Judicial Proceedings in the Jammu and Kashmir High Court and Trial Courts 

According to a credible ground report filed by a local journalist, court officials stated that 1438 new cases were filed in the High Court Srinagar  from August 5 until November 17, 2019, including 1069 civil cases and 369 Habeas Corpus petitions. A senior lawyer stated that most of the Habeas Corpus Petitions filed against Public Safety Act (PSA) detention Orders were based on “old cases”.

In the first order in a Habeas Corpus case filed regarding the undocumented “house arrest” of a family members of a politician after 5 August, the HIgh Court dismissed the Petition asking the Petitioners to “prove (his) arrest by evidence” before a “proper forum” and in “appropriate proceeding.” The order came after a reply filed by police on October 23 that the political family were neither under house arrest nor had their liberty been curbed. The Court accepted the police version at face value, and rejected the Petitioner’s plea to adduce evidence and witnesses, stating that such inquiry could not be conducted by a Writ Court, despite substantial precedents to the contrary, particularly in cases involving the fundamental rights to life and liberty.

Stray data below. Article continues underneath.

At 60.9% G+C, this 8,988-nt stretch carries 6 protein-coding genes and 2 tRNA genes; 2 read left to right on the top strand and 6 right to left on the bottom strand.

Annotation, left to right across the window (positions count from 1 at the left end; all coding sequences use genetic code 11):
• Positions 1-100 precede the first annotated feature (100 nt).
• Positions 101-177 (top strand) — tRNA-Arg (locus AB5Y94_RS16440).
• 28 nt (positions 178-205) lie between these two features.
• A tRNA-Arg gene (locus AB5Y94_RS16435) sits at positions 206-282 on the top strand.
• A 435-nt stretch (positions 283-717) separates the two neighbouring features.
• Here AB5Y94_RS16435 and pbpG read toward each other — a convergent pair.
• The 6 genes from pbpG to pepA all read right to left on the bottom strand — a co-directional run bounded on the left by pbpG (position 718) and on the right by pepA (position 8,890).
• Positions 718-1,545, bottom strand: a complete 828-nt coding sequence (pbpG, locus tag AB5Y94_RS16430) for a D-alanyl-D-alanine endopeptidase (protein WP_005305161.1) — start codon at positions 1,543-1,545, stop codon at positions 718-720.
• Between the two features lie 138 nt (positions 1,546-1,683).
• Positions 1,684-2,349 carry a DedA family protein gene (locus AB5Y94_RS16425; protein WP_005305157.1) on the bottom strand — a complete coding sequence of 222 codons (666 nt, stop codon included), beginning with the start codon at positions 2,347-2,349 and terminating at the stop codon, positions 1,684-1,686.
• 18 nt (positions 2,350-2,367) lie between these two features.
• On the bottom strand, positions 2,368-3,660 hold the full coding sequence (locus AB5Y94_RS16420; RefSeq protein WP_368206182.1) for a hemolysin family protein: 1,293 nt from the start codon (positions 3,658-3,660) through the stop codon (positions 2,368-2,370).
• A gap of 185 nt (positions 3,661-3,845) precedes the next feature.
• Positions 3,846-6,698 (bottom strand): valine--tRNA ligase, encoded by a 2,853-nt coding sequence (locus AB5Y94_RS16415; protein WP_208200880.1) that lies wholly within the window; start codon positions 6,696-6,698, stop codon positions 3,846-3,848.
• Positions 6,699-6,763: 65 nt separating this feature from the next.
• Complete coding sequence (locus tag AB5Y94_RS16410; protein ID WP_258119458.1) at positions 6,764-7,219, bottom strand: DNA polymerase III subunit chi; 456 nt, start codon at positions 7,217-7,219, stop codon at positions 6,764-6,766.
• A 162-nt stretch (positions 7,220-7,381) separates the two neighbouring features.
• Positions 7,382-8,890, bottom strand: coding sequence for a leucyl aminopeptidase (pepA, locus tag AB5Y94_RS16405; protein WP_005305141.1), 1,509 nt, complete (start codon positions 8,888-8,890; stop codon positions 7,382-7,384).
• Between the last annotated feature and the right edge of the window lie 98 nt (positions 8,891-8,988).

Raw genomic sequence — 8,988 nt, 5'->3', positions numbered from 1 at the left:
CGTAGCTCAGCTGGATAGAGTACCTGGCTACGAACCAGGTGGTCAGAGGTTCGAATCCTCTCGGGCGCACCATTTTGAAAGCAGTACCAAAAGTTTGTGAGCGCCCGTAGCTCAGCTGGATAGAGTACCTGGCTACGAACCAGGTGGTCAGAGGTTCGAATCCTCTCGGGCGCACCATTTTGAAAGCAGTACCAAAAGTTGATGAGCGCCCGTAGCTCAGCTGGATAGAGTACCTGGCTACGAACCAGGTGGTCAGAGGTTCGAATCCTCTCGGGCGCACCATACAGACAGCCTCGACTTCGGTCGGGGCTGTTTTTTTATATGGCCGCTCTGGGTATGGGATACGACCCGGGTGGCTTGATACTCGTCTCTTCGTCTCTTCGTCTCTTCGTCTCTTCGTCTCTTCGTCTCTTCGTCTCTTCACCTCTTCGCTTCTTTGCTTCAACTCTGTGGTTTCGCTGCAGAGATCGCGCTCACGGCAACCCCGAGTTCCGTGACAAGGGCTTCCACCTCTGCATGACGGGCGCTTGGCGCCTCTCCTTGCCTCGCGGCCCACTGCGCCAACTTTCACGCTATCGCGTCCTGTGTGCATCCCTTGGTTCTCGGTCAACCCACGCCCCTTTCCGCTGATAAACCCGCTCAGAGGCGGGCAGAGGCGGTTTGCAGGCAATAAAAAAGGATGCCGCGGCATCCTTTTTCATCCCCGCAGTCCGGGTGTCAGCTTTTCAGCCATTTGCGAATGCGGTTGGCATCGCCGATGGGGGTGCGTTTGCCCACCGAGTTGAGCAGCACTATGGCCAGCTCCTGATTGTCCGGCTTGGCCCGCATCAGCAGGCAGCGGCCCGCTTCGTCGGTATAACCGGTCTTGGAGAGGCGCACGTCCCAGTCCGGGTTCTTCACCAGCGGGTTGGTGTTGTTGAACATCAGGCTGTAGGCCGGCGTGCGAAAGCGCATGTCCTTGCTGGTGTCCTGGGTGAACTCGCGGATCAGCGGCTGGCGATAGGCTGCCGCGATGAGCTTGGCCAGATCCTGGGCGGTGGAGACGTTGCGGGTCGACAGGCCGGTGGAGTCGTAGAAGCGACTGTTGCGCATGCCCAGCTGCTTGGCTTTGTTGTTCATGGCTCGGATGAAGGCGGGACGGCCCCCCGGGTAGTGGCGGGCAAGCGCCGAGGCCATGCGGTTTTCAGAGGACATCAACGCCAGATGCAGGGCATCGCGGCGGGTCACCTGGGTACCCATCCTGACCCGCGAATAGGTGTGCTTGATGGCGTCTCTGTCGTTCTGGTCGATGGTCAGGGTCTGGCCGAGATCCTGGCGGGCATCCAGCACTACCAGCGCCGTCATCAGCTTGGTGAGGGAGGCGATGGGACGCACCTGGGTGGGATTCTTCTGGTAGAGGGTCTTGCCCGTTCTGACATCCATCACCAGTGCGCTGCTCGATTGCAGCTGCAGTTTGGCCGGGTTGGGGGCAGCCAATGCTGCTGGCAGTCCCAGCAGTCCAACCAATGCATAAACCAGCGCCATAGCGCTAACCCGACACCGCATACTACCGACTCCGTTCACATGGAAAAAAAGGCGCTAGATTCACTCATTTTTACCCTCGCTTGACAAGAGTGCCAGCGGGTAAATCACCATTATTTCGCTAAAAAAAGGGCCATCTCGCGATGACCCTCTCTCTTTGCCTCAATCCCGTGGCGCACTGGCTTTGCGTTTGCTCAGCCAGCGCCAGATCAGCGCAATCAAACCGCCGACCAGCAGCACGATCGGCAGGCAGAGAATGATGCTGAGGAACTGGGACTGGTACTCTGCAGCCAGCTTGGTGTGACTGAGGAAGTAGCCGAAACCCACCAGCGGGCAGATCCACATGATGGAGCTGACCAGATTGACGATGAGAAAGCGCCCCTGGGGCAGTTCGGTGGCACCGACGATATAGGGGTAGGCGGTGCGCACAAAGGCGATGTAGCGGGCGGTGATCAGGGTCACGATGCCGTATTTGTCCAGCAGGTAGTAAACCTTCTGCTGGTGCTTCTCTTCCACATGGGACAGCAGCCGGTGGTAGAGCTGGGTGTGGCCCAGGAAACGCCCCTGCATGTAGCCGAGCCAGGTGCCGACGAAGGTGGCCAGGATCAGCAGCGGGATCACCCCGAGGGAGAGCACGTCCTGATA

The Jammu and Kashmir Bar Association in Srinagar, a body with 1600 members, continues to be on strike protesting the arrest of its senior office bearers, including President Miyan Qayoom and Secretary Mohammad Ashraf Bhat. The Bar Association has appointed a special panel of lawyers to appear in matters concerning the life and liberty of individuals including Habeas Corpus Petitions and bail.Lawyers  continued to report unconscionable delays in the hearing of Habeas Corpus Petition, in violation of case flow management rules which say that such cases must be decided within 15 days. Regular work in the trial court including hearings in cases of under trials was severely effected with an absence of prosecutorial and court staff until 20 October causing delays and backlogs. Trial court lawyers reported on the use of the preventive detention provisions under the Criminal Procedure Code as a means of collective punishments and indefinite detentions, through coercing suspects into signing illegal bonds of “good behaviour” and illegally holding them in custody unless they, or their guarantors , who may be family members or village do so on their behalf.  Lawyers also reported an increase in the number of arrests under the draconian anti-terror legislation the Unlawful Activities Prevention Act (UAPA) which allows for extra ordinary police powers and pre-trial detentions for up to 180 days.